July 25, 1820.
The accompanying verses were written by a friend of mine, who asks me to
introduce him to you. He is willing to submit them entirely to your judg-
ment ; and I shall not attempt to bias it by any observations on their merits or
demerits. I shall only remark, that he has five cantos of this length, either
written or planned—I do not know which—a length fixed on to accommodate
each portion to two or three pages in your Magazine, The story is very droll
and fanciful, and tells admirably in prose. It is, I believe, original. I have
not time to give the outlines of it, but the names of his cantos (if that can be
any guide to you) are, 1st, Paddy Blake. 2d, The Mountain Daisy. 3d, The
Eagle Flight. 4th, The Moon. 5th, The Pail of Water.
Whether you accept or reject this communication, write to me about it
speedily. I shall not conceal it from you, that I wish my friend were well re-
ceived by you, as he is a very witty, and what is a great deal better, a very
worthy fellow. This, I believe, is his first transgression in the way of rhyme.
I sent you some mystification about Jeffrey a few days ago. I hope it helped
you to fill a page or two. As I am on the subject of contributions, I can tell
you that I could procure some dozen of followers here to send you articles, but
they are almost all rhymsters, and I see you are too well supplied with that
commodity. I believe there is not a single person here, who ever thinks
of writing a serious, or a critical, or a literary prose article, and our ways are
quite localized. They amuse themselves with pasquinading their neighbours
in various little publications, quite unintelligible, out of the precinets of —
A similar system seems to prevail likewise at Cork. The gentleman who wrote
Dowden’s speech for you has just written a narrative of his madness, which
he intends to print. It really is equal to Swift in wit, and just as libellous.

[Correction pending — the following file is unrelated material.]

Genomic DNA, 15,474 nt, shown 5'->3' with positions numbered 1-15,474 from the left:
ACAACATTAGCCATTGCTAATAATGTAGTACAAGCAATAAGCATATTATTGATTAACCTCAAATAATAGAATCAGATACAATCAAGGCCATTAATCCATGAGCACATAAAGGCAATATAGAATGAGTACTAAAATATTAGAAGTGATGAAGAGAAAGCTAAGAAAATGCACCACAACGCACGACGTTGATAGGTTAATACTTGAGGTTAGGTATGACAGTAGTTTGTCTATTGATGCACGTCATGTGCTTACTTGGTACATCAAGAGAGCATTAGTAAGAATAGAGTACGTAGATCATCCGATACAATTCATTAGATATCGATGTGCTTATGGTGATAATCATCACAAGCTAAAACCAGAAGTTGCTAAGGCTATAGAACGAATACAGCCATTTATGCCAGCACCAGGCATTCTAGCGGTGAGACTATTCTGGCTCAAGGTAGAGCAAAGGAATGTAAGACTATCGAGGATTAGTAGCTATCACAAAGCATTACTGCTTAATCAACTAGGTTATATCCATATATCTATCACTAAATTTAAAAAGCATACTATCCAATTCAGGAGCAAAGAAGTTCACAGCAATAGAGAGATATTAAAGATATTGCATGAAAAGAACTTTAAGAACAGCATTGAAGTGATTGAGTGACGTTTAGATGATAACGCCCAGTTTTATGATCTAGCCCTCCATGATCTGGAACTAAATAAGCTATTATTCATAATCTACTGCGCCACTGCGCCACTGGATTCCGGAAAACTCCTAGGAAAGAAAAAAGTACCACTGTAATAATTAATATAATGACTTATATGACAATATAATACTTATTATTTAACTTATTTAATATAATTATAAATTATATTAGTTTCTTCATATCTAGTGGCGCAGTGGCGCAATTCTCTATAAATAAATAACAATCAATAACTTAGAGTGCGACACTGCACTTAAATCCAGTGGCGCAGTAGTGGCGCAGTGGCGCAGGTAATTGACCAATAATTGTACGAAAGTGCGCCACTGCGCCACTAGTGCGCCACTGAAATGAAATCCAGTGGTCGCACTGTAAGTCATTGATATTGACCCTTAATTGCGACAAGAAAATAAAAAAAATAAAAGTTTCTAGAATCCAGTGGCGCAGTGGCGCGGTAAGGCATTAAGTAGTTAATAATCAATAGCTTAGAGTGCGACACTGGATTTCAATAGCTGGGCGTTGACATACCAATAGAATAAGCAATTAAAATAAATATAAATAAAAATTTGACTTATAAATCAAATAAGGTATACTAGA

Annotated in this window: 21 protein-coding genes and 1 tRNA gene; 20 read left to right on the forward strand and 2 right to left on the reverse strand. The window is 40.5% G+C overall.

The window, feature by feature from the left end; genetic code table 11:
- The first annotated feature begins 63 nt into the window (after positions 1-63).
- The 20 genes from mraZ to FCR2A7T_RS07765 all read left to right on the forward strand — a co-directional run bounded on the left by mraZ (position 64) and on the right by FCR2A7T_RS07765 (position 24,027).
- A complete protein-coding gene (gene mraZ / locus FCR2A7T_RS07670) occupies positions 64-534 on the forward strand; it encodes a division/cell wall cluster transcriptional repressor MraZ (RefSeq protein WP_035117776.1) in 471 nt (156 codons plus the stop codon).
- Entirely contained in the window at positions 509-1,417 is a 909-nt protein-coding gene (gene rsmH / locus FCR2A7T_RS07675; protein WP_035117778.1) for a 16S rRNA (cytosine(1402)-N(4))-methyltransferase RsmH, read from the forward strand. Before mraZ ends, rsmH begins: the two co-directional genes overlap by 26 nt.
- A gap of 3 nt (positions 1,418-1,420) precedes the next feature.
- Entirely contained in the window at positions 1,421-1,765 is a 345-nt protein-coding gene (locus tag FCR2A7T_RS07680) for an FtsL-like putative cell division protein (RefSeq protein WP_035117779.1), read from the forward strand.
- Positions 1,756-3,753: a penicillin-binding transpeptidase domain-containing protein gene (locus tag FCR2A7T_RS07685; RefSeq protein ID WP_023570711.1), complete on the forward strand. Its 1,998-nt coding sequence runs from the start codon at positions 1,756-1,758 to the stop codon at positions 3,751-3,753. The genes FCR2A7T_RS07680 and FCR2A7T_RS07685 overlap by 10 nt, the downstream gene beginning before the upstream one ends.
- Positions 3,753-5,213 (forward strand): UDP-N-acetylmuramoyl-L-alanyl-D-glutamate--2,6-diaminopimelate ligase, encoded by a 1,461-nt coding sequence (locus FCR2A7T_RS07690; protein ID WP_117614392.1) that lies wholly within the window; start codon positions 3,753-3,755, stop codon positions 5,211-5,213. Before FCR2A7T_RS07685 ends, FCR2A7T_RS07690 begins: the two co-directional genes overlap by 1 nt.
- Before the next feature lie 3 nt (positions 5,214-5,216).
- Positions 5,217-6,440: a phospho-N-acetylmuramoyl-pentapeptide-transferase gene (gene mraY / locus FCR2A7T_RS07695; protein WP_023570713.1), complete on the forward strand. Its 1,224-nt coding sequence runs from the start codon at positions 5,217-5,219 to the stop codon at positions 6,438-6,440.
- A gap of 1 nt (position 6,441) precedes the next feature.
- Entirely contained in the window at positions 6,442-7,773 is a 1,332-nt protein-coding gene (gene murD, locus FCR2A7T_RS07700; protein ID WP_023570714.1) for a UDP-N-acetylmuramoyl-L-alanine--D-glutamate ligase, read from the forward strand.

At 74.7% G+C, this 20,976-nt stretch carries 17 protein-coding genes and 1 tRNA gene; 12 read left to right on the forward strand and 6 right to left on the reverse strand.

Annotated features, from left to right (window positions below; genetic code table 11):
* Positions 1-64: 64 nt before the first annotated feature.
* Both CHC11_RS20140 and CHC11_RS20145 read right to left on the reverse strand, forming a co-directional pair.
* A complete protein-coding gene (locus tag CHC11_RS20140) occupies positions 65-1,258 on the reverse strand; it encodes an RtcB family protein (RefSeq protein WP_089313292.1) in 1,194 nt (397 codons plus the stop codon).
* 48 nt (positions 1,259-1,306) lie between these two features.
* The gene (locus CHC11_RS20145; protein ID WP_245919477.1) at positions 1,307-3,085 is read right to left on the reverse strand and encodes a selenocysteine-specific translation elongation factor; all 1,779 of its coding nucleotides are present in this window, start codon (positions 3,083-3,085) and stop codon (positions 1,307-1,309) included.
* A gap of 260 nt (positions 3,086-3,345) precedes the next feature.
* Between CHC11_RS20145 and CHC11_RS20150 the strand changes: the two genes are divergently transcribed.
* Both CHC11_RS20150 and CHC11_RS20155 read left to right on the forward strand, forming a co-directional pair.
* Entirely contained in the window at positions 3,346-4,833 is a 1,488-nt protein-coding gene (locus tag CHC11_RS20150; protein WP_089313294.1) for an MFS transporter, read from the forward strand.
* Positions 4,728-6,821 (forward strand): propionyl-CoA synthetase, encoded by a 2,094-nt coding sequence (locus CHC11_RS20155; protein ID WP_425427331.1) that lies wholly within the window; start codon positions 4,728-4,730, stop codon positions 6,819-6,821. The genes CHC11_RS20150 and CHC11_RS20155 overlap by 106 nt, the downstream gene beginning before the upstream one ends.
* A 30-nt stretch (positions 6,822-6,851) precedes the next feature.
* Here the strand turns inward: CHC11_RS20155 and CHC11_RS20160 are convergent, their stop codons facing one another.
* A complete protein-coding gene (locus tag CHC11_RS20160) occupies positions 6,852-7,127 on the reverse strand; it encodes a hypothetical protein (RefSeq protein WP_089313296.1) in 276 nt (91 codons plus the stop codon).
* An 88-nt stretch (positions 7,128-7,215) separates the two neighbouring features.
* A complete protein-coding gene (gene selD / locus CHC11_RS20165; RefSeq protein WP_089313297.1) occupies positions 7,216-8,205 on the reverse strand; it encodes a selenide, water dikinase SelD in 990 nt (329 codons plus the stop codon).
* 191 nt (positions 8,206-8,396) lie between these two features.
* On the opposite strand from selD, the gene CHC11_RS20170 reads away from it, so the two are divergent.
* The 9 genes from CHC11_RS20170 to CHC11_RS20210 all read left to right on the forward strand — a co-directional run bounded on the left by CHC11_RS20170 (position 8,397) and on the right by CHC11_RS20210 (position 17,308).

I visit Cork pretty often on business, and endeavour to turn the good people
to better things, but it will not do. You are quite popular there. 
I remain,
dear Sir, your’s, &c.
R. T. S.

I spent the spring of this year in sailing about the south-western coast of
Ireland, and I do not think I ever passed a pleasanter time in all my life. From
the mouth of the Blackwater to that of the Kenmure, there is not a port, creek,
or landing-place, at which I have not an acquaintance, and my boat’s com-
pany were as gay fellows as ever reefed a sail or feathered an oar. I am sure,
if I had time or inclination to write a detail of my adventures, I could fill three
octavos as large as Peter’s Letters, not indeed like that worthy Welch physi-
cian, with accounts of literary people, but with pleasant histories of all sorts
of sport by land and sea. The coast abounds with situations delightful equally
to the poet and the smuggler—with romantic beauties that enchant the soul,
and nooks obscure that defy the gauger. In which capacity I visited them it
imports little to you.
In the course of my cruize I stopped at Glangariffe, a place abounding with the
picturesque. I know every man about it from Squire Sim White, down to the
round dozens of Sullivans that fill up the ranks of the population. It is a soli-
tary spot, yet it has its amusements as well as other places. I slept one night